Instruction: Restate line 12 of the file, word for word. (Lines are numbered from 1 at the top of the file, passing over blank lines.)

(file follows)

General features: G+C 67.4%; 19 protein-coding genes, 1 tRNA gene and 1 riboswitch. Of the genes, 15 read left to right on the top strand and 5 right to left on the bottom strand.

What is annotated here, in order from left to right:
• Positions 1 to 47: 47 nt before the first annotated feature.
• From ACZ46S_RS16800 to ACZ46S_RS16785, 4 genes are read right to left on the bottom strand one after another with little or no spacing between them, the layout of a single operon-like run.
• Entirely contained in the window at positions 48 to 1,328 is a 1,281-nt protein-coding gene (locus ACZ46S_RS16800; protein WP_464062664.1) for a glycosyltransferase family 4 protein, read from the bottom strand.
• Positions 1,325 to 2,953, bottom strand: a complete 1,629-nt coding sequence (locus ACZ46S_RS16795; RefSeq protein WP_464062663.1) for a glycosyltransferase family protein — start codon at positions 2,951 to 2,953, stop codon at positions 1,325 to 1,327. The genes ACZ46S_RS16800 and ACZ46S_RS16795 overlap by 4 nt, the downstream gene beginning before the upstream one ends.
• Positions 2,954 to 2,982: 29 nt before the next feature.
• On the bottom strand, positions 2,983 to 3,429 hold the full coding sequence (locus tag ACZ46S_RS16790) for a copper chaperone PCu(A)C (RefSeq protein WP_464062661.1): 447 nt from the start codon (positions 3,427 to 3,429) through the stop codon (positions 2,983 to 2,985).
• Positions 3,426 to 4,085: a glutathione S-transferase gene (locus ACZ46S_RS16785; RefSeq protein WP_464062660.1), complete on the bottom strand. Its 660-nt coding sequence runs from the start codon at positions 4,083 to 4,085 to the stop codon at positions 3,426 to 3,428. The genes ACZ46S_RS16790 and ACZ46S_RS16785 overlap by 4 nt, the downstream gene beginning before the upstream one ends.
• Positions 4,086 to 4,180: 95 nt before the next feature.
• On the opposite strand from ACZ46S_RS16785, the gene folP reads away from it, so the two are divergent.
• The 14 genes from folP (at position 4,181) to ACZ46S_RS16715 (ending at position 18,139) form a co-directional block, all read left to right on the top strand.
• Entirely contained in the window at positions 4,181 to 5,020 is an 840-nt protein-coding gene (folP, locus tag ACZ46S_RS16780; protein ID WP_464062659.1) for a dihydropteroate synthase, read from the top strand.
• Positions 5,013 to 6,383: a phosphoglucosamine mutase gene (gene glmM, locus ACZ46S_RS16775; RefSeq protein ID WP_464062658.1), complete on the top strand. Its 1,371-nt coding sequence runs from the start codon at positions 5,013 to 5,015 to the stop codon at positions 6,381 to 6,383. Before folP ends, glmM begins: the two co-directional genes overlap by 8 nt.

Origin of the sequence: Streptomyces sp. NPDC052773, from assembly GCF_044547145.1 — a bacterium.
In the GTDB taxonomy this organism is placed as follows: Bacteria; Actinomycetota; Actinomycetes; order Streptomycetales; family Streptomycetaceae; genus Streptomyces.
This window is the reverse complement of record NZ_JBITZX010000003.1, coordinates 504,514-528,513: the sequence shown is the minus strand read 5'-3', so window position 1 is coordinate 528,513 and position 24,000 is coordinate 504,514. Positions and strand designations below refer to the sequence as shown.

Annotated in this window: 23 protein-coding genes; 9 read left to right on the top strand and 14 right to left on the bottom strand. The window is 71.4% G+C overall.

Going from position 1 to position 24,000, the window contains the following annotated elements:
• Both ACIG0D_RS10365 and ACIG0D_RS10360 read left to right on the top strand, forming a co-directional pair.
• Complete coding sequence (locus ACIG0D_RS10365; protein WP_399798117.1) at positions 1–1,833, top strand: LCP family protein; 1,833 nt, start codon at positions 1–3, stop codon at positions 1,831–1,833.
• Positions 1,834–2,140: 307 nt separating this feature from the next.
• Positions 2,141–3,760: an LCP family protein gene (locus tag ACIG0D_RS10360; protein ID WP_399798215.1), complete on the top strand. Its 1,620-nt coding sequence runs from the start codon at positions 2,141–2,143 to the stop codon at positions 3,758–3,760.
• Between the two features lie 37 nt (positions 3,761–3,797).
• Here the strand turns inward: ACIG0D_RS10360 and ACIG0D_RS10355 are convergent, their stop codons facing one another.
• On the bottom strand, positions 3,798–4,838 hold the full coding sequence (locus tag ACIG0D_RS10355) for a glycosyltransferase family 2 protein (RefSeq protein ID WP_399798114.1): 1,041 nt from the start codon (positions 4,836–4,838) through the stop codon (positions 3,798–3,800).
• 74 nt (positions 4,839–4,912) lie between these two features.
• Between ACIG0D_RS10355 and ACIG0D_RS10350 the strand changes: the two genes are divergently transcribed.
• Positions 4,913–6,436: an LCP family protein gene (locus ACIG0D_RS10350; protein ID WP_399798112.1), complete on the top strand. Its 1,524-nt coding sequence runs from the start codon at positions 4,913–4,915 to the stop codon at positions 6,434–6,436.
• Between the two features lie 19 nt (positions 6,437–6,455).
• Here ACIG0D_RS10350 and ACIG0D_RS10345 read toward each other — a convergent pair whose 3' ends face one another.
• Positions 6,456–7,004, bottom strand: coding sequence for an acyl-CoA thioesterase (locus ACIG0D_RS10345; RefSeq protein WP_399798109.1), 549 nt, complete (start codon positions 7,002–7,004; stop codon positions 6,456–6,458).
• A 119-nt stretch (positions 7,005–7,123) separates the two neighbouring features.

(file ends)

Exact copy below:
• The 14 genes from folP (at position 4,181) to ACZ46S_RS16715 (ending at position 18,139) form a co-directional block, all read left to right on the top strand.